coonskin cap

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Noun1.coonskin cap - a raccoon cap with the tail hanging down the backcoonskin cap - a raccoon cap with the tail hanging down the back
cap - a tight-fitting headdress
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"I have often said that people in Aberdeen don't realise quite the impact the city has abroad and it was an honour when I was presented with a coonskin cap like that of Alamo hero Davie Crockett - who may well have been a forbearer of mine."
(To try your hand at my other projects, see "How to Tan a Deer Hide," October/November 2016; "How to Make Your Own Moccasins," February/March 2017; "Craft Your Own Coonskin Cap," October/November 2017; and "Craft a Better Leather Apron," December 2018/January 2019.)
Molly is tough, and for some reason owns a coonskin cap that turns out to be a live, possibly rabid racoon.
The coonskin cap is complete with the face and tail at the back.
(Yes, as a matter of fact, I did whine until my parents bought me a coonskin cap.) Realizing he was onto something, Walt Disney decided to do a couple more mini-series--this time based on real heroes of the "Wild West" cowboy epoch.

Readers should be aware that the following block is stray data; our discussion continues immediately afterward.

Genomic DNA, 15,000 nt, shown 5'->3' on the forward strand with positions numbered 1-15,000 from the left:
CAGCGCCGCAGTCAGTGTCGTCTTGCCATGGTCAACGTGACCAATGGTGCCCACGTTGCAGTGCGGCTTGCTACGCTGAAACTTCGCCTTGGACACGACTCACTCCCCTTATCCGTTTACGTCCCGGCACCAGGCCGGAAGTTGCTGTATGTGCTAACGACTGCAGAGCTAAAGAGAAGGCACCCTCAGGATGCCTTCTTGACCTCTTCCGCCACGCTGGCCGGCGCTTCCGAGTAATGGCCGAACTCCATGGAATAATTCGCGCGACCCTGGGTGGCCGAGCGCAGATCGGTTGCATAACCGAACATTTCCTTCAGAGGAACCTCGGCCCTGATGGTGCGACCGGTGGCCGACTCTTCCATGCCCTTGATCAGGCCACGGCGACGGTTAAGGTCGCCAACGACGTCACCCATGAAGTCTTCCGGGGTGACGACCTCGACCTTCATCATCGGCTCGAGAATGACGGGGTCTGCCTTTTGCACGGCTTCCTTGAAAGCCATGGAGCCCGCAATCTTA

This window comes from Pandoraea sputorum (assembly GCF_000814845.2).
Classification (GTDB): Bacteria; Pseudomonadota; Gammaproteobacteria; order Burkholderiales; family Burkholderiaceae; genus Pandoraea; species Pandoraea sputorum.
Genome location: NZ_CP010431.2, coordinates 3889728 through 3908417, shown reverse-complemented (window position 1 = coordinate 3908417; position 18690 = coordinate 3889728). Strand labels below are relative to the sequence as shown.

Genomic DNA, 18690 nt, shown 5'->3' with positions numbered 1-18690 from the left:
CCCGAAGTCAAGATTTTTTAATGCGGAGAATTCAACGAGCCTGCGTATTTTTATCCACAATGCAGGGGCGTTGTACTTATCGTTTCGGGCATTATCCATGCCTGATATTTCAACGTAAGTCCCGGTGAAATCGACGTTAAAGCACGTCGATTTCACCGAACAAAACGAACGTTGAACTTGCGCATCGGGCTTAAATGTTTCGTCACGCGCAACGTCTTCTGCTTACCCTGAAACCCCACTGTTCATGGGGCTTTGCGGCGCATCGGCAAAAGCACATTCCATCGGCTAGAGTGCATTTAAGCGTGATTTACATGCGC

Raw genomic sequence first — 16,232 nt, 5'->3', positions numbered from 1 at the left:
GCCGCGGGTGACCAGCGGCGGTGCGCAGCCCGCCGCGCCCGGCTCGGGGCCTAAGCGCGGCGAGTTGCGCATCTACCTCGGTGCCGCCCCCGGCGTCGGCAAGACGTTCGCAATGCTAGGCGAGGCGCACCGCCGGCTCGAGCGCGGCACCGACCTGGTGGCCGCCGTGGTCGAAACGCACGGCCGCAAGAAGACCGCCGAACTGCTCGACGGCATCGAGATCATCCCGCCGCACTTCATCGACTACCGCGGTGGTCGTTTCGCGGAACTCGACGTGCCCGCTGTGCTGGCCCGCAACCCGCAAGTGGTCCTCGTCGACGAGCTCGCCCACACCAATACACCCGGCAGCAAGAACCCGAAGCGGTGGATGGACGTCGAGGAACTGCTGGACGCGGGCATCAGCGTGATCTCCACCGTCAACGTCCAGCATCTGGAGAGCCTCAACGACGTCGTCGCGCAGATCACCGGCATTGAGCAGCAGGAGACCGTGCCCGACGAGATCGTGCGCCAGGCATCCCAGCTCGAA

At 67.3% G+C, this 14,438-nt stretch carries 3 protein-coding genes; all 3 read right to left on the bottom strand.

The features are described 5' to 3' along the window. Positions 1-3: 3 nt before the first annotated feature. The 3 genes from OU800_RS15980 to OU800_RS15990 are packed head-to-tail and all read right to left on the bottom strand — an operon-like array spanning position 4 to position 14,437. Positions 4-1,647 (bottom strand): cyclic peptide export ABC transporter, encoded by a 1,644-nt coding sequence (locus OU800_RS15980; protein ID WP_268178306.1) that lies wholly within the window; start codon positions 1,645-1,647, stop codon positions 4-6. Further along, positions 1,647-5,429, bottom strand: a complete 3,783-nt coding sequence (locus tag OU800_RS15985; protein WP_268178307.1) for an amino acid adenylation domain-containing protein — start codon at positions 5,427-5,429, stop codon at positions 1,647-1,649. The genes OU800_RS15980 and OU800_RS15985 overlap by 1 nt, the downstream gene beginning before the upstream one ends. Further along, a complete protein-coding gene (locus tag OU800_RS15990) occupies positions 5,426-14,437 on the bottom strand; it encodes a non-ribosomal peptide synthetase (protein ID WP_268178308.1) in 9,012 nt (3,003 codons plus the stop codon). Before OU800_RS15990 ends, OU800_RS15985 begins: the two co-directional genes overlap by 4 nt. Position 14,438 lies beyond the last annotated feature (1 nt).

Riley has no idea what to expect in his final Death Race, but the required gear list includes a hatchet, rope, map and compass, needle and thread, knapsack, skillet, charcoal and a coonskin cap.
Back then I dressed like Daniel Boone, from the moccasins on my feet to the coonskin cap on my head, so I figured that I'd better start cooking like him as well.
"Faraway" (1952) depicts six-year-old Jamie sitting in a field in a coonskin cap with a distant look in his eyes (top, right).
"When I get him, I'm going to have a coonskin cap made to hang over my fireplace.
A Davy Crocker coonskin cap has for Burns the temporal pull of a Proustian cookie, and the audience most likely to appreciate the cascading detail in his narrative are grownups of his own advanced baby-boomer age willing to be pulled back with him to the analog America of their childhoods.
The 6ft-6in Parker was quickly embraced by youngsters as the man in a coonskin cap who stood for the spirit of the American frontier.
Matheson, a costume historian, investigates why the sunbonnet, unlike the cowboy hat and the coonskin cap, has disappeared from contemporary Western clothing, even though its use persisted in pockets of the rural South into the 20th century.